Since its founding more than 30 years ago, NIJC has demonstrated an exceptional track record in protecting human rights and access to justice for immigrants, refugees, and asylum seekers. With a staff of 17 attorneys and an unparalleled network of more than 1,000 pro bono attorneys from prominent law firms and corporate legal departments, NIJC has built a national reputation for litigation expertise. Together, we identify structural barriers to justice and work to end egregious abuses in the immigration enforcement and detention systems through direct representation, federal impact litigation, strategic communications, alliance-building, and administrative and legislative reform. As the preeminent source for expert information and analysis on immigration, NIJC’s work is featured in media outlets including The New York Times, Los Angeles Times, and CNN.
NIJC and its pro bono network help more than 10,000 individuals annually. Projects include: Defenders Initiative; Detention, Democracy & Due Process Project; Asylum Project; Gender Justice Initiative; Immigrant Children’s Protection Project; Immigrant Legal Defense Project; and the LGBT Immigrant Rights Initiative.
Among its achievements over the past year, NIJC:
THE CASE: Immigration detainers are the lynchpin of ICE’s interior enforcement strategy. The Department of Homeland Security’s Immigration and Customs Enforcement uses detainers to instruct state and local law enforcement (LEA) to keep an individual in custody for up to 48 hours to permit ICE to assume custody. Individuals held by local LEAs are commonly identified for possible removal through fingerprint sharing via the Secure Communities program. These collaborative practices between federal immigration authorities and LEAs trap and isolate thousands of individuals in the immigration detention system, many of whom were identified through routine traffic stops. Yet no policies or procedures exist to ensure the protection of fundamental due process rights. Immigrants who find themselves caught in the immigration detention and deportation pipeline, often as a result of questionable enforcement practices, have no right to court-appointed counsel. This dangerous cooperation relies on and increases racial profiling, which results in the illegal detention of U.S. citizens and lawful permanent residents (LPRs). To combat this abuse of power, NIJC filed a class action lawsuit, Jimenez Moreno v. Napolitano, 11-cv-5452 (N.D.Ill.), to challenge the legality of ICE’s use of immigration detainers. Both of the named plaintiffs, Jose Jimenez Moreno, a U.S. citizen, and Maria Jose Lopez, an LPR, were unlawfully subjected to immigration detainers. NIJC defeated DHS’s attempt to dismiss the litigation, conducted extensive discovery, and is currently seeking class certification.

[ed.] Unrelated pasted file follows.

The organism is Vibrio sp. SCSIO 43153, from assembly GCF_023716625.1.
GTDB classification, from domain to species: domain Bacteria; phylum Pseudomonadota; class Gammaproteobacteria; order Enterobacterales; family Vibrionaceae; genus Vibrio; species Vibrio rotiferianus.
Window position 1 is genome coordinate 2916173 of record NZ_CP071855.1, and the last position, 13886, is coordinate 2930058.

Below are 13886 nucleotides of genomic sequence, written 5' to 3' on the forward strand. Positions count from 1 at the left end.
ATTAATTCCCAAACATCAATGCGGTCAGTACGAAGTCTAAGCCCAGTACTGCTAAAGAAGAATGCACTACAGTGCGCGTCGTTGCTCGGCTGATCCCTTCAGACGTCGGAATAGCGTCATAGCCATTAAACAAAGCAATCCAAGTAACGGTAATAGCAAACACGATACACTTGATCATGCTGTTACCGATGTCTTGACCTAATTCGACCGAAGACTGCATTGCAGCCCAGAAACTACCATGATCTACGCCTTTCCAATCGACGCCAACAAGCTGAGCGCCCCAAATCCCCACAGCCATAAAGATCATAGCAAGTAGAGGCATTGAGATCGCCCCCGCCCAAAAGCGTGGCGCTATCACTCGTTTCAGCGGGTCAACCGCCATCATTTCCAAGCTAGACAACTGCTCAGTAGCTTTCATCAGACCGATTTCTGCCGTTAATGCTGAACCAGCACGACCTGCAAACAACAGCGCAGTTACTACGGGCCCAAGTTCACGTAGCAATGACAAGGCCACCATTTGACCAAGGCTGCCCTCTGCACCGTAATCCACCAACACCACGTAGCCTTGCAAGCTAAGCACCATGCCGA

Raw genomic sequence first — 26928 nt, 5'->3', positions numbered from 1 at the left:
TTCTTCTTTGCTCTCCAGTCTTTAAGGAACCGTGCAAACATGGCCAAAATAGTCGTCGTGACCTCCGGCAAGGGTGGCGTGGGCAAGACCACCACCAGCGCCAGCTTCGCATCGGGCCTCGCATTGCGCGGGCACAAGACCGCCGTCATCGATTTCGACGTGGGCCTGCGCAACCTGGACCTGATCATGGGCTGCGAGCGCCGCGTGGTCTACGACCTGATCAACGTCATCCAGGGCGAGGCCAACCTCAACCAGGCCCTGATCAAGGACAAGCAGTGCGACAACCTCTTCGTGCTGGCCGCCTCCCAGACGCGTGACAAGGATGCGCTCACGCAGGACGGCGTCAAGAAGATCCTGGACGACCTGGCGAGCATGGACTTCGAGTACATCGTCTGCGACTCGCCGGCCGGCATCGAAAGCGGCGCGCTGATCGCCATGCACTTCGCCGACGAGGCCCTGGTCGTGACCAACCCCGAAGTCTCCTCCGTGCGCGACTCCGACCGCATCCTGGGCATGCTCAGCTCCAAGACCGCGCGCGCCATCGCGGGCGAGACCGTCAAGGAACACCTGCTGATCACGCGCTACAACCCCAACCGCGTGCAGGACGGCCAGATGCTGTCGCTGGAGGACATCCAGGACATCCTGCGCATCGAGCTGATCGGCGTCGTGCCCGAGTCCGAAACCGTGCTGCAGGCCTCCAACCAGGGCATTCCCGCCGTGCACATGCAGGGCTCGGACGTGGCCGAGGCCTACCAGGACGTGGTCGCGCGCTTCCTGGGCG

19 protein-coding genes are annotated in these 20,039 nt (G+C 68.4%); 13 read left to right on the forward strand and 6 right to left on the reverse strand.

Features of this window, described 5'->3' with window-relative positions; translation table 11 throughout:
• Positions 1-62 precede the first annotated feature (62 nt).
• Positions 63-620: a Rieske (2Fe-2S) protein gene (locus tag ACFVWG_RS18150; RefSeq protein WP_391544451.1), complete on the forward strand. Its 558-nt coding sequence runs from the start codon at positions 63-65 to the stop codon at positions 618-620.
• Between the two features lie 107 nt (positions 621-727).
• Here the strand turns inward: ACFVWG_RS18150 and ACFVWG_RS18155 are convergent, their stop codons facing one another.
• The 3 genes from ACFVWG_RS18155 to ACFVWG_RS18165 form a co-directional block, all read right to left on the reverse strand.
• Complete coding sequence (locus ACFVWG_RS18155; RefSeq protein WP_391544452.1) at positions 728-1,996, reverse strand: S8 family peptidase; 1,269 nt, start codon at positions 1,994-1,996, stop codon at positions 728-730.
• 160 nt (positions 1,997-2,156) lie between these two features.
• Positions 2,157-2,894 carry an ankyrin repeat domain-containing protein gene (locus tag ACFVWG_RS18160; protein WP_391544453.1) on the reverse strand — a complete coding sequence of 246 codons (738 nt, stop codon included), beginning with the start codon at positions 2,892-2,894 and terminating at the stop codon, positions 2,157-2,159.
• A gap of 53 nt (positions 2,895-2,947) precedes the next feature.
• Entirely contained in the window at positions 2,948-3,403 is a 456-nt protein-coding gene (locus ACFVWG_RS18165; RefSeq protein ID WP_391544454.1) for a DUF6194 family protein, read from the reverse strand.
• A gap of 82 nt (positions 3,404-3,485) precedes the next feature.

Contact: Mary Meg McCarthy, Executive Director, National Immigrant Justice Center, 208 S. LaSalle Street, Suite 1818, Chicago, IL 60604